Thursday, November 19, 2009

Lien Law Online eLert for 11/19/2009 - Maine

November 19, 2009

The contributing author on the Maine chapter of Lienlaw Online has made some minor changes and added additional, timely, information regarding Bond Claims on State Owned Projects. For convenience, the added information regarding Bond Claims is reprinted below:

Bond Claims on State Owned Projects

Projects involving “the construction, alteration or repair of any public building or other public improvement or public work, including highways” are covered by the Maine Public Works Surety Bond Law.[23] This law applies to any contracts exceeding $125,000 for the construction, alteration or repair of a public building. Maine’s mechanic’s lien law does not cover projects on state owned property; the unpaid subcontractor or supplier’s recourse is on a payment bond issued on the project.

The Surety Bond statute requires that the bond provided on a public project contain certain minimum requirements. Specifically, the bond has to protect those who have a direct contract with the general contractor and also those who have a direct contract with a subcontractor of the general contractor.[24] In other words, the payment bond provides coverage for two tiers: subcontractors and sub-subcontractors.

At the discretion of the state, Maine also allows an irrevocable reasonable letter of credit to be posted in lieu of a payment bond. The statute contains specific requirements for the financial institution issuing the letter of credit, including the fact that the institution must be federally insured and have a bond rating of A3 by Moody’s or A− by Standard and Poor.[25]

A supplier (or subcontractor) to a subcontractor of the general contractor has specific notification requirements which must be followed. Those without a direct contract with the general contractor must provide written notice to the general contractor within 90 days of the date on which the last labor or material was furnished and suits on all bond claims must be filed within one year.[26] The notice must state the amount claimed and the name of the party to whom the material was furnished or labor supplied. This notice needs to be sent by registered or certified mail, postage pre-paid, with an envelope addressed to the contractor any place the contractor maintains a residence or conducts business. Failure to comply with the requirement of notice by registered or certified mail may not invalidate a bond claim as long as the general contractor has received actual written notice of the claim. [27]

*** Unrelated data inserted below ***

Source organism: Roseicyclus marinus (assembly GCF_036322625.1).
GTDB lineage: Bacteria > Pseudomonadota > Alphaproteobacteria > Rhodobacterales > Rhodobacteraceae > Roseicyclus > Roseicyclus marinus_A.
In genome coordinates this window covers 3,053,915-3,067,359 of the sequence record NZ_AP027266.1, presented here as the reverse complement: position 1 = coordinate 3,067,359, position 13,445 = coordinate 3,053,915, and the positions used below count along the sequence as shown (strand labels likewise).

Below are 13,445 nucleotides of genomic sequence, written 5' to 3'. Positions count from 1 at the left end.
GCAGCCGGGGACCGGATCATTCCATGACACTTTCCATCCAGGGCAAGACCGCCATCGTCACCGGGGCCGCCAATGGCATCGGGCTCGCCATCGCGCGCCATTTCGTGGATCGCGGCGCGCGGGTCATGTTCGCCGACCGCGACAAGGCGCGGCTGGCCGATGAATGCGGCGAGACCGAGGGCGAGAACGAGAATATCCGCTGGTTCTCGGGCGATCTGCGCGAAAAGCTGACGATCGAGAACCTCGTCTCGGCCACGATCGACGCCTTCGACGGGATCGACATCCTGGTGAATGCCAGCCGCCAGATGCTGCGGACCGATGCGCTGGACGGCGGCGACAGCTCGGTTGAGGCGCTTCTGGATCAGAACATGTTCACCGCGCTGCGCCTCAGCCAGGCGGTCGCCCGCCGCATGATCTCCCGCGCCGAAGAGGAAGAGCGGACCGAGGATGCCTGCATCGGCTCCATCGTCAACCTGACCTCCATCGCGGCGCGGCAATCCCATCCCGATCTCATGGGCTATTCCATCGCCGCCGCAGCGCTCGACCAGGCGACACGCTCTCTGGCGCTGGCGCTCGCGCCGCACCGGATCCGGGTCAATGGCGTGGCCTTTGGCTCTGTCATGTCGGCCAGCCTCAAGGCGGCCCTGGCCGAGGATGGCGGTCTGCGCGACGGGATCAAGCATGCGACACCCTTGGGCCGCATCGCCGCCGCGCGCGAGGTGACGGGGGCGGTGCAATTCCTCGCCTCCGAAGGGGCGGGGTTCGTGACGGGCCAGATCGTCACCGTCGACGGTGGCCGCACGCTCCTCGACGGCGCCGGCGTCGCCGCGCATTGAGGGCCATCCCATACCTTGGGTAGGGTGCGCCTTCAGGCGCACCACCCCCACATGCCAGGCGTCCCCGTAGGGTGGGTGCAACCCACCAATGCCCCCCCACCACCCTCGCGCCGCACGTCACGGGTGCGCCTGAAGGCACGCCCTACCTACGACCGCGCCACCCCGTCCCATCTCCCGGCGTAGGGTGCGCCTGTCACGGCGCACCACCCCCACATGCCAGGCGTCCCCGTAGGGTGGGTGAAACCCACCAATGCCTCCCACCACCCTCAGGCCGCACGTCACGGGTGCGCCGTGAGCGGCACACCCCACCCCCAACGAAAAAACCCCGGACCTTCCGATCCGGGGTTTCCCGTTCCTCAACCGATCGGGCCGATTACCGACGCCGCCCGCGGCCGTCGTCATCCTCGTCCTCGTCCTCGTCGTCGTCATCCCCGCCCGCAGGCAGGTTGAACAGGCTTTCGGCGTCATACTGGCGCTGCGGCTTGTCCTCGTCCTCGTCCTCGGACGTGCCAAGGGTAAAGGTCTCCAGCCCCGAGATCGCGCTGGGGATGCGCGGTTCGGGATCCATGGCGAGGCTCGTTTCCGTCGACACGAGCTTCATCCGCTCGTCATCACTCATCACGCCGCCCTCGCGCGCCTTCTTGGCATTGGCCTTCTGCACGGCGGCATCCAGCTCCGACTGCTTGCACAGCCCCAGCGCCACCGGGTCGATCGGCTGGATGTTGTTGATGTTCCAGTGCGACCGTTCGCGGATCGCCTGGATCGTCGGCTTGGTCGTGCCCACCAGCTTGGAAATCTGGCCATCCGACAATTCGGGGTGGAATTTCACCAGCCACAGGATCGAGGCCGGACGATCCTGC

All changes have been uploaded on the website for immediate review.

John A. Hobson, Esquire (Contributing Author)

Perkins Thompson, P.A.

Monday, November 16, 2009

Lien Law Online eLert for 11/13/2009 - California

November 13, 2009

Upcoming Changes in California Lien Law

Several subscribers have sent inquiries regarding changes in California's lien law which were recently passed by the CA legislature. In fact, changes are forthcoming, but they will not take effect until January 1, 2011.

There will be two changes in the lien law statutes in California. Under the first change, after January 2011, lien claimants will need to serve any mechanic's lien they record on the project owner along with a Notice of Mechanic's Lien to perfect their lien rights. The specific terms to be used in the Notice of Mechanic's Lien will be set forth in a revised Section 3084 of the California Civil Code. The specific wording, which must be used for the Notice of Mechanic's Lien, will be updated on the website prior to the effective date.

Under the second change, a lien claimant will need to record a Notice of Lis Pendens with the County Recorder's Office when filing a Lien Forclosure action after January 1, 2011. Specifically, the Notice of Lis Pendens will need to be recorded within 20 days after filing the Lien Foreclosure action. This change will be accomplished through a revised Section 3084 of the California Civil Code 3146.

The foregoing changes will be incorporated into the California chapter when we get closer to the changes going into effect.

Deborah S. Ballati, Esquire, Contributing Author
B. Scott Douglass, Esquire, Contributing Author
Farella Braun & Martel, LLP